In June 1941, at Long’s initiative, the administration adopted a stringent new policy of rejecting all visa applicants who had close relatives in German-occupied territory. The new edict affected significant numbers of European Jews.
Detailed information about the mass murder of Jews in Europe began reaching the State Department, from U.S. diplomats in Switzerland, in mid-1942. Long and his colleagues did their best to prevent the information from reaching American Jewish leaders and the press. When those efforts failed, they instructed the U.S. legation in Switzerland to stop forwarding atrocity reports to Washington.
In mid-1943, Treasury Department officials uncovered evidence that the atrocity news was being withheld, and asked Long to provide copies of State Department correspondence on the matter. Long doctored one of the telegrams, in an attempt to hide the instructions that had been sent to Switzerland. His tampering with the document was uncovered by the Treasury staff, setting the stage for a major conflict between the two departments over the refugee issue.
In the meantime, Long appeared before the House Foreign Relations Committee in November 1943, to testify against a resolution urging U.S. action to rescue Jews. In his appearance, Long falsely claimed that 580,000 persecuted Jews had found haven in the United States since the rise of Hitler, when the actual number of refugees admitted was less than half that figure, and not all of them had been Jews. Exposes of Long’s false testimony by the press and Jewish organizations caused a major embarrassment for the Roosevelt administration.
Meanwhile, aides to Treasury Secretary Morgenthau had compiled a report documenting the State Department’s obstruction of rescue and were urging him to bring it to President Roosevelt. In the Purim story, Mordechai told Queen Esther of Haman’s genocide plan and urged her to speak to Ahashverosh. Esther hesitated to intervene with the king because that would conflict with the palace rule of waiting until she was called upon. Morgenthau, for his part, had always been reluctant to raise Jewish concerns with the president. He had to be pressured by the non-Jewish “Mordechais” on his staff to do so.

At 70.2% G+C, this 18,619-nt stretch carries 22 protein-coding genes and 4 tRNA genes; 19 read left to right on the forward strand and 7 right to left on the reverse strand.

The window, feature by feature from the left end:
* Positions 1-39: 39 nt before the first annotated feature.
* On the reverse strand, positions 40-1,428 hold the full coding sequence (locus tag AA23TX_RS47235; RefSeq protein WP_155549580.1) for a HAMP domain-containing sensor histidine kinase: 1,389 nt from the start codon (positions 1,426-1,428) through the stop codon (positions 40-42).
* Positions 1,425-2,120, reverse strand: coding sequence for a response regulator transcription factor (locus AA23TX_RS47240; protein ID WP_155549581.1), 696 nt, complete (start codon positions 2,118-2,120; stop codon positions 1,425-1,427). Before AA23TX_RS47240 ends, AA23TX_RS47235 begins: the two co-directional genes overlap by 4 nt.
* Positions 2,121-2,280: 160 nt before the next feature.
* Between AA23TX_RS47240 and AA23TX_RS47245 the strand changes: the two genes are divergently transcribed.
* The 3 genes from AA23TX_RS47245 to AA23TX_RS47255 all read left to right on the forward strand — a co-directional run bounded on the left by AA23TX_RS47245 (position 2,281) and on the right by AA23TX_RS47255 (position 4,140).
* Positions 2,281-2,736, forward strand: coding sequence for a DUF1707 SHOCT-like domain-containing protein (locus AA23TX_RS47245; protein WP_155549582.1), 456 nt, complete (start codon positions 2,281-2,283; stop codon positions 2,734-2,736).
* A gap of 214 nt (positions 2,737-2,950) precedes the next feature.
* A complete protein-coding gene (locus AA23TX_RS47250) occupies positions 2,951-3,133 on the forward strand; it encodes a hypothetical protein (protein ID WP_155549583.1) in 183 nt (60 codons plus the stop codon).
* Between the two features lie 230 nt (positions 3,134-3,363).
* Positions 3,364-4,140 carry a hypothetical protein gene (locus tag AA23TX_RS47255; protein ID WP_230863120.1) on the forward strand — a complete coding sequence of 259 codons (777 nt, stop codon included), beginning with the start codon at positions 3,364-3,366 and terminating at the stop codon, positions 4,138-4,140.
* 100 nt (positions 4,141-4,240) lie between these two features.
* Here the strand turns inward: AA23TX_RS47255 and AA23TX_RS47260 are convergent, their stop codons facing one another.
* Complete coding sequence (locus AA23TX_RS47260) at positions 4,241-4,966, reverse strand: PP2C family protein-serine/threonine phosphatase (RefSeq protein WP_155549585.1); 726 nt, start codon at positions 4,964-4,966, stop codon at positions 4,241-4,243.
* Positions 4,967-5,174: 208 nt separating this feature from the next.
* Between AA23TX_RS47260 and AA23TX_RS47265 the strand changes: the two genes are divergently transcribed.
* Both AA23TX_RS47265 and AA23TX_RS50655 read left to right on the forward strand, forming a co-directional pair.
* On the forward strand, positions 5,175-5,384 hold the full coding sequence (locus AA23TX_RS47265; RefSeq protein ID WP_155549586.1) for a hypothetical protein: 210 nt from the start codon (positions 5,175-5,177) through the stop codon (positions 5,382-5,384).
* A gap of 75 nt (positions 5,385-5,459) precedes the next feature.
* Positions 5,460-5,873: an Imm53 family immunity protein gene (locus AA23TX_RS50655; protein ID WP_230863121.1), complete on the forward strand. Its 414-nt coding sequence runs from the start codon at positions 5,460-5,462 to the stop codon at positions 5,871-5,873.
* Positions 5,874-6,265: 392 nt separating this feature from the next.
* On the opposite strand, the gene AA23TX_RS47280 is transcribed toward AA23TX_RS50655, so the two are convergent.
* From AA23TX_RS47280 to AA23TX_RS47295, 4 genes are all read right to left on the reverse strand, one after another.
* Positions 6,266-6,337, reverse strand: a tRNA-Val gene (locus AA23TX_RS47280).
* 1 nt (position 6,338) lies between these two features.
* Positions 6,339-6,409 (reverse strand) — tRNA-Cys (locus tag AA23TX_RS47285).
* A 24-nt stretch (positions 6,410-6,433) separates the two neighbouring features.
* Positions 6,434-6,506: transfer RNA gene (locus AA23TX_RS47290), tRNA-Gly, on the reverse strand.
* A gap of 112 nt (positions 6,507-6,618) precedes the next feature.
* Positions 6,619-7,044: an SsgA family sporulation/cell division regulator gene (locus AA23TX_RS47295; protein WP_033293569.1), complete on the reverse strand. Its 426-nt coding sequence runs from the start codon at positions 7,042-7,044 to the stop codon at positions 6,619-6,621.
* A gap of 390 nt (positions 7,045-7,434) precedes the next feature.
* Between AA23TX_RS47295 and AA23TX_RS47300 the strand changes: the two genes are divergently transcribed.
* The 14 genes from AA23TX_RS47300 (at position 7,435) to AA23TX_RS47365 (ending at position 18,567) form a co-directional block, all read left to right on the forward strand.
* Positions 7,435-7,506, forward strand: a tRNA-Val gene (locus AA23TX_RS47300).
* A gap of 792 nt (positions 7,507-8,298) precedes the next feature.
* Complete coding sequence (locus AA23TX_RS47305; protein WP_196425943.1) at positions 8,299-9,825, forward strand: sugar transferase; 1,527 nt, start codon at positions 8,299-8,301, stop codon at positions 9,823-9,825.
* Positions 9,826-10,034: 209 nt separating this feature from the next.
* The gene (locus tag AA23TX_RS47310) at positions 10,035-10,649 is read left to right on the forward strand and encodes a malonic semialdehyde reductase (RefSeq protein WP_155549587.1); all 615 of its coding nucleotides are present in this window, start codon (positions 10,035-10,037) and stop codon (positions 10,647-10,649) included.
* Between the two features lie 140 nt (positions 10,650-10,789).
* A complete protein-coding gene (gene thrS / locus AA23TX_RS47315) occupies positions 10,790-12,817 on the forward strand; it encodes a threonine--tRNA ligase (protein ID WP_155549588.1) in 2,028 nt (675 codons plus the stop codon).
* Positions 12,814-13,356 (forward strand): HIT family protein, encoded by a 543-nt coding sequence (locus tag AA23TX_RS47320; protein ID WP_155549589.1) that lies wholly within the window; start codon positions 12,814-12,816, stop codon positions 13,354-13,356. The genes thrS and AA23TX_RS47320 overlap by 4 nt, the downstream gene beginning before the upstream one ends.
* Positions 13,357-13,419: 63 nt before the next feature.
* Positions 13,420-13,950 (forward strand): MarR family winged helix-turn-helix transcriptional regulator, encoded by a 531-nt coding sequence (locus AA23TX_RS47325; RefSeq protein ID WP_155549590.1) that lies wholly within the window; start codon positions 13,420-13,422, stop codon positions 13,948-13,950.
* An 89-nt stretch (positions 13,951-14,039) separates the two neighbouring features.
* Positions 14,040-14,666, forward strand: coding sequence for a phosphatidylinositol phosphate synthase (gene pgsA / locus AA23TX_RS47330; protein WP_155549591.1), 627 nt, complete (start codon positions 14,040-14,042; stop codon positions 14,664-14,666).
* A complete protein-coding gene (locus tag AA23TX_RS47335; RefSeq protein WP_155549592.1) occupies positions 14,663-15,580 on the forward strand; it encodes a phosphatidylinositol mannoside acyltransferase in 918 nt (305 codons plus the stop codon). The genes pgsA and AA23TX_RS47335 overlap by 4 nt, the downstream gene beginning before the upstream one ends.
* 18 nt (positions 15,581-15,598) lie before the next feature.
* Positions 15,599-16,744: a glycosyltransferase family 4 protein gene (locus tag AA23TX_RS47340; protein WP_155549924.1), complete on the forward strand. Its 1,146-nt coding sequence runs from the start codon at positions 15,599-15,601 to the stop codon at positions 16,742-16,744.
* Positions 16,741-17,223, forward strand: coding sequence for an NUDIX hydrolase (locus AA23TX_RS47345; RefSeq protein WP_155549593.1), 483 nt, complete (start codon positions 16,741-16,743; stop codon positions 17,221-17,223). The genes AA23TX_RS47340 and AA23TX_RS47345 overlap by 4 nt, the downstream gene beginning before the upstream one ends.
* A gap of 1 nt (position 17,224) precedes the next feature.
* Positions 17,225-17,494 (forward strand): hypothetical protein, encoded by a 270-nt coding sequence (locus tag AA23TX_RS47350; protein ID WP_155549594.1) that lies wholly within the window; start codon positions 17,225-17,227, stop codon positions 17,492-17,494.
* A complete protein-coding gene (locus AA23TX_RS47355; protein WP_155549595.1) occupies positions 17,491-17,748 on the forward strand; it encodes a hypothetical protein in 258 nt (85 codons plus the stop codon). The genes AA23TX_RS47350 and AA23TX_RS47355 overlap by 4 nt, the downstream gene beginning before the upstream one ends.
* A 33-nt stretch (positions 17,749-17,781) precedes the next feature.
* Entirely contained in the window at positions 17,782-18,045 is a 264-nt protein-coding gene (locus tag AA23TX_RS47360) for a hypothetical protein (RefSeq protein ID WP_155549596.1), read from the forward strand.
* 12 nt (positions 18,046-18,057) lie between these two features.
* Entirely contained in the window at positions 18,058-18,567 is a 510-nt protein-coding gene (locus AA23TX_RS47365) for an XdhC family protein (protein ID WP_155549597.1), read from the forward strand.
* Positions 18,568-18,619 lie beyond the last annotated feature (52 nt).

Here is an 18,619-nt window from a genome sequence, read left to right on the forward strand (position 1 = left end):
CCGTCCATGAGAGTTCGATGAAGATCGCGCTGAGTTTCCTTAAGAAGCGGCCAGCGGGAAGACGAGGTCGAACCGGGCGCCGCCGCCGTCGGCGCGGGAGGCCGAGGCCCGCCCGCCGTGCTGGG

King Ahashverosh, embarrassed to realize that Queen Esther herself would be one of the targets of the genocide plan that he had authorized, quickly disposed of Haman. And he went a step further– he “slipped off his signet ring, which he had removed from Haman, and gave it to Mordechai…” (Esther 8:2)
President Roosevelt, embarrassed by the negative publicity that Long’s testimony had generated, demoted Long. And FDR went a step further–he issued an executive order to create the War Refugee Board, the rescue agency that refugee advocates had sought. Secretary Morgenthau and his senior aides were put in charge of the new board. At first glance, it would appear to have been a reversal of fortune reminiscent of the Purim story.
But the parallels go only so far. While the execution of Haman and his supporters rescued Persia’s Jews from genocide, the demotion of Breckinridge Long and the creation of the War Refugee Board did not translate into the rescue of most European Jews from genocide. Roosevelt’s immigration policy remained unchanged; only a small percentage of the quota spaces from Germany and Axis-occupied countries were filled. The War Refugee Board received almost no government funding (90% of its budget was supplied by Jewish organizations), and other branches of government, such as the State Department and War Department, often refused to cooperate with its initiatives. The board’s unorthodox rescue methods did play a major role in saving some 200,000 Jews during the final fifteen months of the war–but those lives were saved despite the White House’s continuing indifference, not because of any genuine reversal of American policy.
And this, perhaps, is the most useful lesson of any attempt to search for modern incarnations of the ancient Persian villain: even if neither Harold Hoskins, Isaiah Bowman, nor Breckinridge Long precisely meet the criteria to qualify as a modern-day Haman, their sordid records amply demonstrate that one need not be a Haman to facilitate Jewish suffering.